Wednesday, November 10, 2010


Enjoy the following four news items and stories.

Advent and Christmas in Song
It’s the most wonderful time of the year—again. Is it possible that an
entire year has slipped by since last Christmas? The Daughters of St. Paul Choir says it has, and the sisters are prepping for the Choir’s new season of East Coast concerts, with a foray into Cleveland at
Bishop Lennon’s invitation. Sr. Bridget Ellis, music director, has lined up nine performances that, as usual, promise to be both inspiring and fun.

The Staten Island event doubles as a fundraiser. Approximately two-thirds of the proceeds will benefit the Daughters of St. Paul Education Fund (see the next item below). That concert is now in its third decade and seems to be a tradition with many. Not even 9/11 cancelled it. In fact, the concert took on a healing aspect, as music powerfully does. One young woman recently expressed the sentiments of many, who find that these songs, whether in concert, on CD or online, “lift my spirit when I need a boost and remind me [of] the reason for life.”

For the complete concert schedule and for ticket prices—where applicable—see the Daughters of St. Paul Choir Facebook fan page. Or go to for a free preview of what awaits you at the 2010 Christmas Concerts!

Education Fund
As you may remember, our goal for the end of the year is $100,000, to match the exceptional offer of an anonymous donor. In the past month, we’ve received $1,000, bringing the total in hand to $30,000. Seeing as there are only six more weeks left to the year, we need to find other avenues for contributions.

We’re hoping that we will be able to apply approximately $35,000 from the Dec. 2 Staten Island Benefit Concert to this. Another friend in San Diego has pledged $5,000. If you know anyone who would rather give to charity this season than go Christmas shopping, would you consider suggesting the Daughters of St. Paul Education Fund? That’s not as unlikely as it sounds. I remember a few years ago in one of our California PBM Centers, a young woman gave us $60 to send a book and CD gift basket in her parents’ honor to a Franciscan food pantry. Though she could afford it, they didn’t want her buying them anything. They felt they had enough, and she was sure they would appreciate knowing she had reached out to others in their name.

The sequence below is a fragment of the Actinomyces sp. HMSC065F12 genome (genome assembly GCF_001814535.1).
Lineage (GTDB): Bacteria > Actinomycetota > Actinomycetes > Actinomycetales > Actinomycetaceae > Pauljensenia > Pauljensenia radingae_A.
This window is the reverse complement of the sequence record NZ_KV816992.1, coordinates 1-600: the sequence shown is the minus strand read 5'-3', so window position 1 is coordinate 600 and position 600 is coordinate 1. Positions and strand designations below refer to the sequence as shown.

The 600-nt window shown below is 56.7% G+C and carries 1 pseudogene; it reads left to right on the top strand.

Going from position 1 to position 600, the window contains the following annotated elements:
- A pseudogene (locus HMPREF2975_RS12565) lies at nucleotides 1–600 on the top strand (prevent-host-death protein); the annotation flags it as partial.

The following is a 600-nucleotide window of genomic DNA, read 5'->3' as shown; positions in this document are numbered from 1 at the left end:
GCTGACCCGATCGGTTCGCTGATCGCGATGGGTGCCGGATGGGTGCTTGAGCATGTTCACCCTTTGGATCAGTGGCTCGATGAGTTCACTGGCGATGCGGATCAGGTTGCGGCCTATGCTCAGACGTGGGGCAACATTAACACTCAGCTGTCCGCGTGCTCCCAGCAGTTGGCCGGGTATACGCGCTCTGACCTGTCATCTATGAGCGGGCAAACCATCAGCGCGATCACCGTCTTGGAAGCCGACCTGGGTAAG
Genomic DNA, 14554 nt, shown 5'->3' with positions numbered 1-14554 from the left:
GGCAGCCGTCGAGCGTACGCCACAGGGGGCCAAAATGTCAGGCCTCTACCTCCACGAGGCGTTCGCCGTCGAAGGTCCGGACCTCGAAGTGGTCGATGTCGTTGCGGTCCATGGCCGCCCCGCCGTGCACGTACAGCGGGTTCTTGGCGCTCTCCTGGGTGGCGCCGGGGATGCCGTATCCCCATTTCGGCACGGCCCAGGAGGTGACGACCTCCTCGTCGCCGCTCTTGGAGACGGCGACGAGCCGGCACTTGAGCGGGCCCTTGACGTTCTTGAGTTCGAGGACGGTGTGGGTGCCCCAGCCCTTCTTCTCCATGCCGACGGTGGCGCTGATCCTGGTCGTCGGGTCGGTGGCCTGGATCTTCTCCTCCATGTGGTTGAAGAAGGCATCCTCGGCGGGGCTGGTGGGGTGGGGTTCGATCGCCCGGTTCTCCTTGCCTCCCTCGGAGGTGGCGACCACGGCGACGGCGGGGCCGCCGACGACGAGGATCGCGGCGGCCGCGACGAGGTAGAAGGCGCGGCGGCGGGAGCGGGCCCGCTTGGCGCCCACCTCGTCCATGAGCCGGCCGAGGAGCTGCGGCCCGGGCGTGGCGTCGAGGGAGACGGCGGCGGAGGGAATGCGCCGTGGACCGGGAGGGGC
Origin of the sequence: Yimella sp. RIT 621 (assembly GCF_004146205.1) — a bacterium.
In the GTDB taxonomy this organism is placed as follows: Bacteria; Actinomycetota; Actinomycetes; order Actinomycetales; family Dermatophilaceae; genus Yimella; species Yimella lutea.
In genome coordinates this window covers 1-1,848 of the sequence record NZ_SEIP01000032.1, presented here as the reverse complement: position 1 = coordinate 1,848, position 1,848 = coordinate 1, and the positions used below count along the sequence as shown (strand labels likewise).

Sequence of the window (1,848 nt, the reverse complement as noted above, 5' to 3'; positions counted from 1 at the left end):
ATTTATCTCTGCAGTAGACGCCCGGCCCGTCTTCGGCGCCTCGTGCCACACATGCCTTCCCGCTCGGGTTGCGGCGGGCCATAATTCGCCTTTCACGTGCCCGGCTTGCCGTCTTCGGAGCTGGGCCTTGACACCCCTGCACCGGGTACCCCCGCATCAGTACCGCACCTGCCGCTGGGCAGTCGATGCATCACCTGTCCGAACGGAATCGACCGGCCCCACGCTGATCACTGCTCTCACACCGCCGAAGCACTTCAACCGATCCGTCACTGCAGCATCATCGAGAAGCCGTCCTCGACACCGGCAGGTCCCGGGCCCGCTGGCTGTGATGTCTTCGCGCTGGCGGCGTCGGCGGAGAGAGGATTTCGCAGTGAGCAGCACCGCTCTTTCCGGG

To donate, click on, then on the “Donate Now” button, then on “Education.”

St. Louis Benefit Dinner

Judi Buncher, Sr. M. Joan Baldino
and Sr. Rebecca M. Hoffart (R)
 Some of the best things and best times happen over dinner.

On Oct. 3 our Benefit Dinner in St. Louis brought
together some longtime friends and some new ones. The event is almost entirely organized by our board, which annually honors some outstanding Catholic citizens, who contribute in scores of ways to the evangelization of their civic and social communities. (The board members are pretty outstanding themselves.)

This year 278 people attended; they recognized Judge Donald and Mrs. Susan Gunn as the St. Paul Man and Woman of the Year. Judi and Stan Buncher received the Mother Paula Gratitude Award, for their generosity toward the community. Bishop Robert Shaheen and auxiliary bishop Robert Hermann graced the gathering with their presence.